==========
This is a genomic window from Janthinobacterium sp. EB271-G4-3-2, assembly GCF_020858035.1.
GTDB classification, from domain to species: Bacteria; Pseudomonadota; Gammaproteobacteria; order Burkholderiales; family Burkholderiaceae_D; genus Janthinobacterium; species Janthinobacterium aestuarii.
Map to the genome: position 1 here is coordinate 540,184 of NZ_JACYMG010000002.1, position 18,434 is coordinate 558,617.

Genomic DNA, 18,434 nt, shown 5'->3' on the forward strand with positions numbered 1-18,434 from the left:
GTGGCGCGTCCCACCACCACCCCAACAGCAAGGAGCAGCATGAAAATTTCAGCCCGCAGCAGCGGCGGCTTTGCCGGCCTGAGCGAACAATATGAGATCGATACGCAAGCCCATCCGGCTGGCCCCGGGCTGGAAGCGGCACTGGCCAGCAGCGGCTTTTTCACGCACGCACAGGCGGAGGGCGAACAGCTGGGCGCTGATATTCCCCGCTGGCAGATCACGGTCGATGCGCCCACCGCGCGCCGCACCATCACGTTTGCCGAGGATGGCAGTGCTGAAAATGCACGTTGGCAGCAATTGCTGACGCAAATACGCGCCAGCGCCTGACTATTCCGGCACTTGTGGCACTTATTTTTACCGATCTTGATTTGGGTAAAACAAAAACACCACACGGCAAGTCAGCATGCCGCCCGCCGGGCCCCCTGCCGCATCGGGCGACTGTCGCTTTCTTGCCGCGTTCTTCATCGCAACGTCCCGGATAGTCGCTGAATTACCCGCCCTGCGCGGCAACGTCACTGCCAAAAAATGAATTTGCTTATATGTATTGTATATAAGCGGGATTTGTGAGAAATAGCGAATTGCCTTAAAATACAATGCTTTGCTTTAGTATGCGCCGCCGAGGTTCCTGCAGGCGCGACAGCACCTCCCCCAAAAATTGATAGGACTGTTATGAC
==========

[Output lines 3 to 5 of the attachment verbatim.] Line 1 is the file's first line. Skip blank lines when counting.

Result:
Map to the genome: position 1 here is coordinate 540,184 of NZ_JACYMG010000002.1, position 18,434 is coordinate 558,617.

Genomic DNA, 18,434 nt, shown 5'->3' on the forward strand with positions numbered 1-18,434 from the left:
GTGGCGCGTCCCACCACCACCCCAACAGCAAGGAGCAGCATGAAAATTTCAGCCCGCAGCAGCGGCGGCTTTGCCGGCCTGAGCGAACAATATGAGATCGATACGCAAGCCCATCCGGCTGGCCCCGGGCTGGAAGCGGCACTGGCCAGCAGCGGCTTTTTCACGCACGCACAGGCGGAGGGCGAACAGCTGGGCGCTGATATTCCCCGCTGGCAGATCACGGTCGATGCGCCCACCGCGCGCCGCACCATCACGTTTGCCGAGGATGGCAGTGCTGAAAATGCACGTTGGCAGCAATTGCTGACGCAAATACGCGCCAGCGCCTGACTATTCCGGCACTTGTGGCACTTATTTTTACCGATCTTGATTTGGGTAAAACAAAAACACCACACGGCAAGTCAGCATGCCGCCCGCCGGGCCCCCTGCCGCATCGGGCGACTGTCGCTTTCTTGCCGCGTTCTTCATCGCAACGTCCCGGATAGTCGCTGAATTACCCGCCCTGCGCGGCAACGTCACTGCCAAAAAATGAATTTGCTTATATGTATTGTATATAAGCGGGATTTGTGAGAAATAGCGAATTGCCTTAAAATACAATGCTTTGCTTTAGTATGCGCCGCCGAGGTTCCTGCAGGCGCGACAGCACCTCCCCCAAAAATTGATAGGACTGTTATGAC